Skip to comments.Conn. Race Could Be Democratic Watershed - Loss by Lieberman May Embolden Critics of War
Posted on 08/05/2006 9:47:23 PM PDT by SmithL
FARMINGTON, Conn., Aug. 5 -- The passion and energy fueling the antiwar challenge to Sen. Joseph I. Lieberman in Connecticut's Senate primary signal a power shift inside the Democratic Party that could reshape the politics of national security and dramatically alter the battle for the party's 2008 presidential nomination, according to strategists in both political parties.
A victory by businessman Ned Lamont on Tuesday would confirm the growing strength of the grass-roots and Internet activists who first emerged in Howard Dean's presidential campaign. Driven by intense anger at President Bush and fierce opposition to the Iraq war, they are on the brink of claiming their most significant political triumph, one that will reverberate far beyond the borders here if Lieberman loses.
An upset by Lamont would affect the political calculations of Sen. Hillary Rodham Clinton (D-N.Y.), who like Lieberman supported giving Bush authority to wage the Iraq war, and could excite interest in a comeback by former vice president Al Gore, who warned in 2002 that the war could be a grave strategic error. For at least the next year, any Democrat hoping to play on the 2008 stage would need to reckon with the implications of Lieberman's repudiation.
Even backers of the 2000 Democratic vice presidential nominee are now expecting this scenario. Two public polls in the past three days show Lamont with a lead of at least 10 percentage points.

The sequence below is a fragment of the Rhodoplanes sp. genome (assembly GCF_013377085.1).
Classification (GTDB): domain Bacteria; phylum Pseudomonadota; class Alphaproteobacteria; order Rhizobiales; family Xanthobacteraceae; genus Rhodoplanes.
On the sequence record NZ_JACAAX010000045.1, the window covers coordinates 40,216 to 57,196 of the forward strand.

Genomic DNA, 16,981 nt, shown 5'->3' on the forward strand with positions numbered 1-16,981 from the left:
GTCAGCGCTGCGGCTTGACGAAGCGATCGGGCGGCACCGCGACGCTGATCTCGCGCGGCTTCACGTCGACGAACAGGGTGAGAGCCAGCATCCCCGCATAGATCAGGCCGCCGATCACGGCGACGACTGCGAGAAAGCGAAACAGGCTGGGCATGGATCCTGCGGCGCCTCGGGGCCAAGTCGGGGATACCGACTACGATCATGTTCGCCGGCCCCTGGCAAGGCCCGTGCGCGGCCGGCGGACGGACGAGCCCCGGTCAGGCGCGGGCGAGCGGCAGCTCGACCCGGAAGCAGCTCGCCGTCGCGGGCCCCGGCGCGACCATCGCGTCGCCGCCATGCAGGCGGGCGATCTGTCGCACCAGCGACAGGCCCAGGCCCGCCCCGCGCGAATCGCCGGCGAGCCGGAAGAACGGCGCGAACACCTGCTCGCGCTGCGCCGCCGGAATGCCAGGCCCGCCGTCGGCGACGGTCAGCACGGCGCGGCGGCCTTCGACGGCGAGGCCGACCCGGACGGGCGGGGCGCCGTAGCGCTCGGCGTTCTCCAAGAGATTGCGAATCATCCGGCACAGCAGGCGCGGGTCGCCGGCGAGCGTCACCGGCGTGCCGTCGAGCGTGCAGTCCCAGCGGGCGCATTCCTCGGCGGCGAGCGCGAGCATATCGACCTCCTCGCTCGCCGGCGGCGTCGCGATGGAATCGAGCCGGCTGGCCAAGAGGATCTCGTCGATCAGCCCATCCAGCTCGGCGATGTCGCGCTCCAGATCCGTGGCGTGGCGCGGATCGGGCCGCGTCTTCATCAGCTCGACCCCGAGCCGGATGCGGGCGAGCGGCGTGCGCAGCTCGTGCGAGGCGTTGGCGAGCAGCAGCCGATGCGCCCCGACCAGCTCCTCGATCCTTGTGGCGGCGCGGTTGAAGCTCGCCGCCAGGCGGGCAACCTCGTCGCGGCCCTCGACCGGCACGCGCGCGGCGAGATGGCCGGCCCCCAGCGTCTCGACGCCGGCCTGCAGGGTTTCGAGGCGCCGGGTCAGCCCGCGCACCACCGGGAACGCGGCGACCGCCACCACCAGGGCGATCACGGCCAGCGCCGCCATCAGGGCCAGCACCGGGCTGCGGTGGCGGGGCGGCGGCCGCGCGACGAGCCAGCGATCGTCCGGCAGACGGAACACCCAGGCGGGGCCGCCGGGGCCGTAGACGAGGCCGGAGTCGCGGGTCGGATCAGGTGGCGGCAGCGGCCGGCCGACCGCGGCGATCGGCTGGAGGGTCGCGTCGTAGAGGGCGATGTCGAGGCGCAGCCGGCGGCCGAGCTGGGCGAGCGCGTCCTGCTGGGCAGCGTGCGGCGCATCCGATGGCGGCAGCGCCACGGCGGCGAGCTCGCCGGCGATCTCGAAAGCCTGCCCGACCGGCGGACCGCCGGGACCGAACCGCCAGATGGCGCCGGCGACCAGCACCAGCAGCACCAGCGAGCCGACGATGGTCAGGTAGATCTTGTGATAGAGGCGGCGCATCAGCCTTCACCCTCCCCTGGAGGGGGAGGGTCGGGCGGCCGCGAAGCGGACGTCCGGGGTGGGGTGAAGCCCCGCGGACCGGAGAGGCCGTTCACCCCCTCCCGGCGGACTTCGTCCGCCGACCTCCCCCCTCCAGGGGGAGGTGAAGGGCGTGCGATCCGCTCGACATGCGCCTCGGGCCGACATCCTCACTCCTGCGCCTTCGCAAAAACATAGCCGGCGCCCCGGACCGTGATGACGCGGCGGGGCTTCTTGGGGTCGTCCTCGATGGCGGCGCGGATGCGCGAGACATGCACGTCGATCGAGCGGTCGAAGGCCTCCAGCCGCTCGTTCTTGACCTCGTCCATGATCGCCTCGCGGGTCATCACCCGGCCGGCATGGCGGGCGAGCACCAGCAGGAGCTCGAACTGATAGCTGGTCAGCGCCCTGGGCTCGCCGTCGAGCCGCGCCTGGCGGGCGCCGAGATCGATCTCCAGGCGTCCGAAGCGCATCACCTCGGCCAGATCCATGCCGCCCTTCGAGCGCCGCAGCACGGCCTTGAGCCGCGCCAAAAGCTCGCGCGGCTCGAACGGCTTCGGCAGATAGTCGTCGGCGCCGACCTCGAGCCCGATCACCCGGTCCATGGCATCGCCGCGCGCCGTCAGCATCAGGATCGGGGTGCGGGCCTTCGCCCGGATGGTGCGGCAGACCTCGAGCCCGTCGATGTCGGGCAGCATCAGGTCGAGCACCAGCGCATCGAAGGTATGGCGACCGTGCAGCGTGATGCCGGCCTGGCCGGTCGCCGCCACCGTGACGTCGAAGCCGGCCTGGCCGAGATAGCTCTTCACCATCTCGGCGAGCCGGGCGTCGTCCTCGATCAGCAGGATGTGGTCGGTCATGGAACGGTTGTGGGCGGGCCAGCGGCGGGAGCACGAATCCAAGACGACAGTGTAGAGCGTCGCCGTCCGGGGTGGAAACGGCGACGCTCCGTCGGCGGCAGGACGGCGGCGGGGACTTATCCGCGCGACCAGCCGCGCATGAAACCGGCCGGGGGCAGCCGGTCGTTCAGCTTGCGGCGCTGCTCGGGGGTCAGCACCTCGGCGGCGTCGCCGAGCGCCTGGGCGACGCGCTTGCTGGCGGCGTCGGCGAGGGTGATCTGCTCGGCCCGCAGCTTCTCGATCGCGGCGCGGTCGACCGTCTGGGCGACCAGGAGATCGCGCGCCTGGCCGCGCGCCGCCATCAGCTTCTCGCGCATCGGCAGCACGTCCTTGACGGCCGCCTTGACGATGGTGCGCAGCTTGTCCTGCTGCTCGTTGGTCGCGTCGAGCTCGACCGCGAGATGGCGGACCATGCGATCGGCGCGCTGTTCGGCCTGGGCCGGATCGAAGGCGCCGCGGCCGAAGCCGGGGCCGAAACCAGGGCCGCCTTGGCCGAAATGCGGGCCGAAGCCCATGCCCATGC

Although there are reasons beyond Lieberman's strong support for the war and what critics say is his accommodating stance toward Bush that have put him in trouble, the results will be read largely through the prism of what they say about Iraq and Bush's popularity.
Should Lieberman lose, the full ramifications are far from certain. One may be to signal immediate problems for Bush and the Republicans in November,...
(Excerpt) Read more at washingtonpost.com ...
Maybe something to do with the Democrats being themselves, with no excuses and nowhere to hide.
"Driven by intense anger at President Bush and fierce opposition to the Iraq war, they are on the brink of claiming their most significant political triumph, one that will reverberate far beyond the borders here if Lieberman loses."
Wouldn't a "political triumph" require actually winning a general election?
I think you're right. Lieberman's loss is a good thing for our side, especially looking ahead to '08, because it demonstrates just how completely the far left has taken over the Democratic party. They're out in the open now...
Stop it already.....now you are talking over their heads..../sarc...
I would think Lieberman's loss would bode ill for Hillary, who has been trying to reinvent herself as a moderate, Iraq war supporter -- it's clear most Dems are leftist kooks.
All that's missing from the title of this story is the phrase "we hope" at the end.
True, but if they think she can win, and she bluffs her way out of it, they'd probably line up behind her anyway.
If on a longshot, Lieberman wins, will the press pontificate that the war is not an issue? LOL
Lamont is worse.
But in a way, a Lamont win is VERY good for the GOP and the death knell for the damned Dems.
Do the Dems really think going to the left is a winner??
In this race I think I'm rooting for Lieberman. Better him that the Limo Lib Lamont.
You're right about "we hope". Dan Balz is a pathological extreme liberal. When he appears on the Sunday morning food fights, he demonstrates a seething inner rage, especially if there is a conservative in the studio. Watch his eyes: they burn with anger behind those granny glasses, like he wants to lunge at anyone who would dare to disagree with him.
Throwing Lieberman under the bus is the least of Dan Balz' desires. He would like to see every Republican sent to a Cuban reeducation camp. Typical Washington Postie.